Siva Vaidhyanathan, author of The Googlization of Everything—and Why We Should Worry

[The book] reflects . . . the diversity, openness, and community spirit of the digital humanities.

Inside Higher Ed

Though Debates in the Digital Humanities is well over 500 pages in length, there is no fat in it; all essays contain important information and concepts relating to DH. Taken together, the book as a whole and every essay in it is a must-read for anyone who claims to be a digital humanist whether she or he works in theory, pedagogy, and/or practice.

Leonardo Reviews

A substantial collection . . . [whose] contributors include most of the scholars who have been most prominent in the emergence of digital humanities over the past few years.

Times Literary Supplement

The essays in Gold’s collection demonstrate the positive effects of a cross-fertilization of ideas, as the authors often refer to one another in their work. The result is an anthology that reads like a conversation—dynamic, capacious, and at times diffuse, but one that always returns to core concerns about the meaning, function, and future of this emerging field.

American Quarterly

Provides not only a valuable primer for any newcomer interested in exploring digital humanities, but also a detailed exploration and critique. . . Gold has managed to balance the need to provide a detailed survey of the subject with an incisive look at the complexities inherent in both the ‘making’ aspect and the ‘thinking’ aspect of digital humanities.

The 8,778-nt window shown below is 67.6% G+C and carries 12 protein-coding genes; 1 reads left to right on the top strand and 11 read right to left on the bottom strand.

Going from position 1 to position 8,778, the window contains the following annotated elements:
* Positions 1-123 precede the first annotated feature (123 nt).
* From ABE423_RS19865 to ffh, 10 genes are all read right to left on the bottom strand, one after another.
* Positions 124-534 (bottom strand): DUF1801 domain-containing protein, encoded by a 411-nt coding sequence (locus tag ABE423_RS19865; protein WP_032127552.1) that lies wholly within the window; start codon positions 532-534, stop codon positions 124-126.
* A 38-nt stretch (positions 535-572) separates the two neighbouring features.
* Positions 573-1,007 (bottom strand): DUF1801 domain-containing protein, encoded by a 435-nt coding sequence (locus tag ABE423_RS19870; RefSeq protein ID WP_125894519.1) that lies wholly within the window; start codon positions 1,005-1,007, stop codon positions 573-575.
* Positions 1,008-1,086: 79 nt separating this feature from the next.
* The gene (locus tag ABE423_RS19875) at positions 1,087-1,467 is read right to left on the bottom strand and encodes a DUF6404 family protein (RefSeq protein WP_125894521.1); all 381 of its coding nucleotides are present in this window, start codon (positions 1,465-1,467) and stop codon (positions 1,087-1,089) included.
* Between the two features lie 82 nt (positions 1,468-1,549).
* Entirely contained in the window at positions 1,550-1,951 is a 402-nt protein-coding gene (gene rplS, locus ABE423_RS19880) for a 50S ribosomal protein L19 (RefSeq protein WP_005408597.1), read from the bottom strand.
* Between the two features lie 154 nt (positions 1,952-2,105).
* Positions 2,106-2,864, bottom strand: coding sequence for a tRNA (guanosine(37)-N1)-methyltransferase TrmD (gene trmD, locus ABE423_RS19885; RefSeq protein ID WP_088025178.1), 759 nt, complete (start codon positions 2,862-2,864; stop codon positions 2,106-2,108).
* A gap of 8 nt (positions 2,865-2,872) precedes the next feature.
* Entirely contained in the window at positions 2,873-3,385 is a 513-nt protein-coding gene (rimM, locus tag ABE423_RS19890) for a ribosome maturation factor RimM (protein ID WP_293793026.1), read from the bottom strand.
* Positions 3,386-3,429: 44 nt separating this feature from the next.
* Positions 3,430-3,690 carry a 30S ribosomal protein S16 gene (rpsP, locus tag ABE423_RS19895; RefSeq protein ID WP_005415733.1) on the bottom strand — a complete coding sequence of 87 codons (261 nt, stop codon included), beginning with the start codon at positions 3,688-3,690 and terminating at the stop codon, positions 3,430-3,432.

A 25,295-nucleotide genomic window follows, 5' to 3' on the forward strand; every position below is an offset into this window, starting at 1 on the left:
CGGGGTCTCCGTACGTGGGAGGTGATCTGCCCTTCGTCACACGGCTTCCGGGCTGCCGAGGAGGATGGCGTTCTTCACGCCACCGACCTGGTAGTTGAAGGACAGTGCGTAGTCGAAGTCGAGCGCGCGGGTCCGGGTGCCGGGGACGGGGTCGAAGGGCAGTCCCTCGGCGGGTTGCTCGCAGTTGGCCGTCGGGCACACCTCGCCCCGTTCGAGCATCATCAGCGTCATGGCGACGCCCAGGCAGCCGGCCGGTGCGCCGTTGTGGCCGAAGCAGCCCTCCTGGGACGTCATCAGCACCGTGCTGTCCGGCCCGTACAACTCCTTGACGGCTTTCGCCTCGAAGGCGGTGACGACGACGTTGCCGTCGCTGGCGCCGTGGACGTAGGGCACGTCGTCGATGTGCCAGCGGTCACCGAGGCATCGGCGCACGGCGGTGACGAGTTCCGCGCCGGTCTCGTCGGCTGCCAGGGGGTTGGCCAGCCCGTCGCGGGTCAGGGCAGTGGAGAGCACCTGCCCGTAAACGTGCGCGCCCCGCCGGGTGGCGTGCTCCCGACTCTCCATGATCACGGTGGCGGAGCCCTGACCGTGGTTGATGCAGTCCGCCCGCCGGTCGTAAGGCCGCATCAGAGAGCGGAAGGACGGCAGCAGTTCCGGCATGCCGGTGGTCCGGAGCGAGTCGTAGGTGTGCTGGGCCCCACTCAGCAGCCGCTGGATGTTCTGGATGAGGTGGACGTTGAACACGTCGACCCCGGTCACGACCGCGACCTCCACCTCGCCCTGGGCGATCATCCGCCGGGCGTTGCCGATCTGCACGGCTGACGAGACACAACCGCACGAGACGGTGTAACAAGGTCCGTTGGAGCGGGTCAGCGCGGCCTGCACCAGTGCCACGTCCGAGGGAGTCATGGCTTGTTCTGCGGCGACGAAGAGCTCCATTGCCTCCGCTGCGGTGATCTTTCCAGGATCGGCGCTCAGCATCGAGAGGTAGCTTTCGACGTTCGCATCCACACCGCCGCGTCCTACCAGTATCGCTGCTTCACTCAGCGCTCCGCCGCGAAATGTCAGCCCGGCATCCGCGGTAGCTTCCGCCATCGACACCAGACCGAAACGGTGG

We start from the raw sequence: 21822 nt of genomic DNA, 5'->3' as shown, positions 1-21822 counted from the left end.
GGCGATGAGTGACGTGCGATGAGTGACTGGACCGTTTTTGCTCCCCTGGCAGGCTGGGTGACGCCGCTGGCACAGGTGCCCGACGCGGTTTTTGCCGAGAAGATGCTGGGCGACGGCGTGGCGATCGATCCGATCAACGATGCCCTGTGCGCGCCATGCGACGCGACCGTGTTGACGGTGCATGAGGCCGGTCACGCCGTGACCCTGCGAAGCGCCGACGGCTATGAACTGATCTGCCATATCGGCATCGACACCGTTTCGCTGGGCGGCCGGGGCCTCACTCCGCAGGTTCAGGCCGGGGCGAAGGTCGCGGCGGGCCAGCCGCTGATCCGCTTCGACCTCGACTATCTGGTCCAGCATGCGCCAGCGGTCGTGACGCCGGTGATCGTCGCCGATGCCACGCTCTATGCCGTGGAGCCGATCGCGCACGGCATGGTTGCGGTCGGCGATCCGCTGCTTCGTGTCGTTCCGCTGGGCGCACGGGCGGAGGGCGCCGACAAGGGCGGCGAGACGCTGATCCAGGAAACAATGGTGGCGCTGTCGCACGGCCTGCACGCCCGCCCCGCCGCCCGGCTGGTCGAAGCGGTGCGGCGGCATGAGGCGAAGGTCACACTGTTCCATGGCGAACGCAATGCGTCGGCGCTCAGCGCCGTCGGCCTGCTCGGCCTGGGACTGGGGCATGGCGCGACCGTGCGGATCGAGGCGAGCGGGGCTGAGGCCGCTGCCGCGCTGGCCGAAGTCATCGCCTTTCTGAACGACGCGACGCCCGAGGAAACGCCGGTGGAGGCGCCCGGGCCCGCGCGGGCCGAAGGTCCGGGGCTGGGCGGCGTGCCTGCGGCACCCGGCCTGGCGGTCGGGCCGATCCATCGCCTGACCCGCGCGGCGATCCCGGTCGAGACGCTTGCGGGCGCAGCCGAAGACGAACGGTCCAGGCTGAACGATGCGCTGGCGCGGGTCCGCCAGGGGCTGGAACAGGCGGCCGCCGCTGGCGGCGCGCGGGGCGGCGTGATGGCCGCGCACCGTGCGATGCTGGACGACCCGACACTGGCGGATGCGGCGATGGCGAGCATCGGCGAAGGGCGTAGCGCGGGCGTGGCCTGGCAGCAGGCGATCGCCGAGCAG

Information, Communication & Society

This collection of some fifty articles and blog posts by leading scholars in the field, elegantly printed, provides a rich exploration by way of self-reflection on the field as it has emerged in academic departments in the humanities, particularly in English and History, in recent years.

The Key Reporter

Gold’s anthology is absolutely the necessary starting point for those who want to catch up on debates in the field, learn about the history of digital humanities, and contemplate a future application to their art historical work. Gold should be highly commended, given that he gives us a book so far reaching but also honest about its moment.

Visual Resources

Debates in the Digital Humanities

Contents

 

Introduction: The Digital Humanities Moment

Matthew K. Gold

 

Part I. Defining the Digital Humanities

1. What Is Digital Humanities and What’s It Doing in English Departments?

Matthew Kirschenbaum

2. The Humanities, Done Digitally

Kathleen Fitzpatrick

3. This Is Why We Fight: Defining the Values of the Digital Humanities